The 1913 Great Suffrage Parade was the first civil rights march to use the nation’s capitol as a backdrop. The actions of Alice Paul and the National Woman’s Party in forming the parade began the era of protests, picketing, and campaigning for the women’s right to vote, leading directly to the passage of the 19th Amendment in 1920. Author Rebecca Boggs Roberts narrates the heroic struggle of these brave women as they worked to earn the vote in Suffragists in Washington, D.C.: The 1913 Parade and the Fight for the Vote. Join us to learn more about the ladies that paved the way for gender equality.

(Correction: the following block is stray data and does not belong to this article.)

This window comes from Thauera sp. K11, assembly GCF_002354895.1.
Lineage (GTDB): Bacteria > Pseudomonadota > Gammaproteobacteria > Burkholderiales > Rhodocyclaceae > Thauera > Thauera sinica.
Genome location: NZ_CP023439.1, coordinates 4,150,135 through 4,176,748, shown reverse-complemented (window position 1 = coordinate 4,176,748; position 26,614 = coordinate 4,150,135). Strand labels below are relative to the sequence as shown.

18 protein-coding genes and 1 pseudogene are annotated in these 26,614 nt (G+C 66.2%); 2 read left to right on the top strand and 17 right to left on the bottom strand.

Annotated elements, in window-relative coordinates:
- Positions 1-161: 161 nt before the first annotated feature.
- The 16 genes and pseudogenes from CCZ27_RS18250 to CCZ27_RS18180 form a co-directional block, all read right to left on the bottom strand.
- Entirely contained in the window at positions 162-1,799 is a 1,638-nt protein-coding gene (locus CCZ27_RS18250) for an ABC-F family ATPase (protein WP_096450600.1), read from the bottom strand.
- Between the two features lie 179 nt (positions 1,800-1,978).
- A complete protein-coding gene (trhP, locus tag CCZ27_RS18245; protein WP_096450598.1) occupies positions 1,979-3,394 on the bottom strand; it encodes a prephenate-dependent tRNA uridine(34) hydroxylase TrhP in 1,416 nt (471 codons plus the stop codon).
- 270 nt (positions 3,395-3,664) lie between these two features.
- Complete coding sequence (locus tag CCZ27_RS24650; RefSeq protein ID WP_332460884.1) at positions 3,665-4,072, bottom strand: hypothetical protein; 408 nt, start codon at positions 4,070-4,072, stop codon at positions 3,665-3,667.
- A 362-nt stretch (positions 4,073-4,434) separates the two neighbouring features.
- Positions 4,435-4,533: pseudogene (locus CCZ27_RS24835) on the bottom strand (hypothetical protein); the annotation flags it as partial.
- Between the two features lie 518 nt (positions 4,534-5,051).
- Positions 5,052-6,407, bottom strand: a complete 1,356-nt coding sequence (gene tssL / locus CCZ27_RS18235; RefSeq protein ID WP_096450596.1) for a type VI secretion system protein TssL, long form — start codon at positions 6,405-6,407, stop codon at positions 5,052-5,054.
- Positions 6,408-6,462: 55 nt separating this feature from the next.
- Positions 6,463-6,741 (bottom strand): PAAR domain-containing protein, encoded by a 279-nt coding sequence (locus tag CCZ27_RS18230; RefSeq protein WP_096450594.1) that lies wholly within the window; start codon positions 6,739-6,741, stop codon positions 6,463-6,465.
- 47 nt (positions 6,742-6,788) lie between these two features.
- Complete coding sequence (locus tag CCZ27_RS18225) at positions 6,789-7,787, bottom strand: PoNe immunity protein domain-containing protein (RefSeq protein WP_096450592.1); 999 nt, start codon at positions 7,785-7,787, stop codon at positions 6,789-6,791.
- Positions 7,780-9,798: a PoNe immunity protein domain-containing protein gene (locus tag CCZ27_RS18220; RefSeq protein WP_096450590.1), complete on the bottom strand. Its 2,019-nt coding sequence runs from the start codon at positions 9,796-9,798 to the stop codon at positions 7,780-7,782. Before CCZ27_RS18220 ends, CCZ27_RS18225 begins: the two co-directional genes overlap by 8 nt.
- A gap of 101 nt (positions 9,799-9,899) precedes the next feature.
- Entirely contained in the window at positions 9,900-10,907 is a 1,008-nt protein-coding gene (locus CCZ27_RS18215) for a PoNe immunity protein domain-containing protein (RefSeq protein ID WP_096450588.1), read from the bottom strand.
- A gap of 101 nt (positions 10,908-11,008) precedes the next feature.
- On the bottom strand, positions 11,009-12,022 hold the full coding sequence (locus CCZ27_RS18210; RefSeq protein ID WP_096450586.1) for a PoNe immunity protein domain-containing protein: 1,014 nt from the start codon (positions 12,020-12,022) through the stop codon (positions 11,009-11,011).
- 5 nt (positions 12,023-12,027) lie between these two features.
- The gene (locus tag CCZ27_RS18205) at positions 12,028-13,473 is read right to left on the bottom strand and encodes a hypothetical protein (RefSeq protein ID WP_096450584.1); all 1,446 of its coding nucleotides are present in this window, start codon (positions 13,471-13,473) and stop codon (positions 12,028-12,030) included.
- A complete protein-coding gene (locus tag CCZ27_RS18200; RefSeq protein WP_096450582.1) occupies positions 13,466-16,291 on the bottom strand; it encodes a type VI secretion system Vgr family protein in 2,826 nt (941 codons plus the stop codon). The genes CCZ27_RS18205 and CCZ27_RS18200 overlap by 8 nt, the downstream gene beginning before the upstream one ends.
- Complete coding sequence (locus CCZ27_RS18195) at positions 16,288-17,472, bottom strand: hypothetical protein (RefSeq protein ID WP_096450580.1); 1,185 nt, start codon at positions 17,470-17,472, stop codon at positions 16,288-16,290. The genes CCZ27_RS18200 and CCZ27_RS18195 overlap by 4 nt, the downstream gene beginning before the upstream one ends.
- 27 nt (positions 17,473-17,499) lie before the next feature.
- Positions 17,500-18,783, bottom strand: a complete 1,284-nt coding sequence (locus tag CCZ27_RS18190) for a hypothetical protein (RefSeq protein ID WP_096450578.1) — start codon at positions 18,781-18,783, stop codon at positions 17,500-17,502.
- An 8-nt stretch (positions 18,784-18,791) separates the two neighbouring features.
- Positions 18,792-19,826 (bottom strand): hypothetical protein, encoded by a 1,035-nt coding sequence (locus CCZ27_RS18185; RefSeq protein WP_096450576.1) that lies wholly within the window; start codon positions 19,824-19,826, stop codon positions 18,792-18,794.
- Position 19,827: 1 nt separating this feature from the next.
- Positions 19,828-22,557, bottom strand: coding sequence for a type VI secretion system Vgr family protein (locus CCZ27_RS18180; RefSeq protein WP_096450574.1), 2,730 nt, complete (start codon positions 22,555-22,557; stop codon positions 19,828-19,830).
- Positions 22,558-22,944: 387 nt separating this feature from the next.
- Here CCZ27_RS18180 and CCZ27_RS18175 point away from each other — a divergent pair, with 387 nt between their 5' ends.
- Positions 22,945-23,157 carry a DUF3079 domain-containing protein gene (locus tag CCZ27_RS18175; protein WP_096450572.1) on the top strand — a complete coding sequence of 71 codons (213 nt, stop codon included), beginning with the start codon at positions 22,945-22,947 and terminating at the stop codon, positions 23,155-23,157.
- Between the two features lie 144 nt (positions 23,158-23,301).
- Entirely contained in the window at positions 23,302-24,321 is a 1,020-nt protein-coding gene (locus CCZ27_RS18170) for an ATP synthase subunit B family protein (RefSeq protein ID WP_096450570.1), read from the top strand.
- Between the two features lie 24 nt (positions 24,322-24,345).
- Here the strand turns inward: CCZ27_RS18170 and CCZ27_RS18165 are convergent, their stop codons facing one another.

The Great Suffrage Parade was the first civil rights march to use the nation's capital as a backdrop. Despite sixty years of relentless campaigning by suffrage organizations, by 1913 only six states allowed women to vote. Then Alice Paul came to Washington, D.C.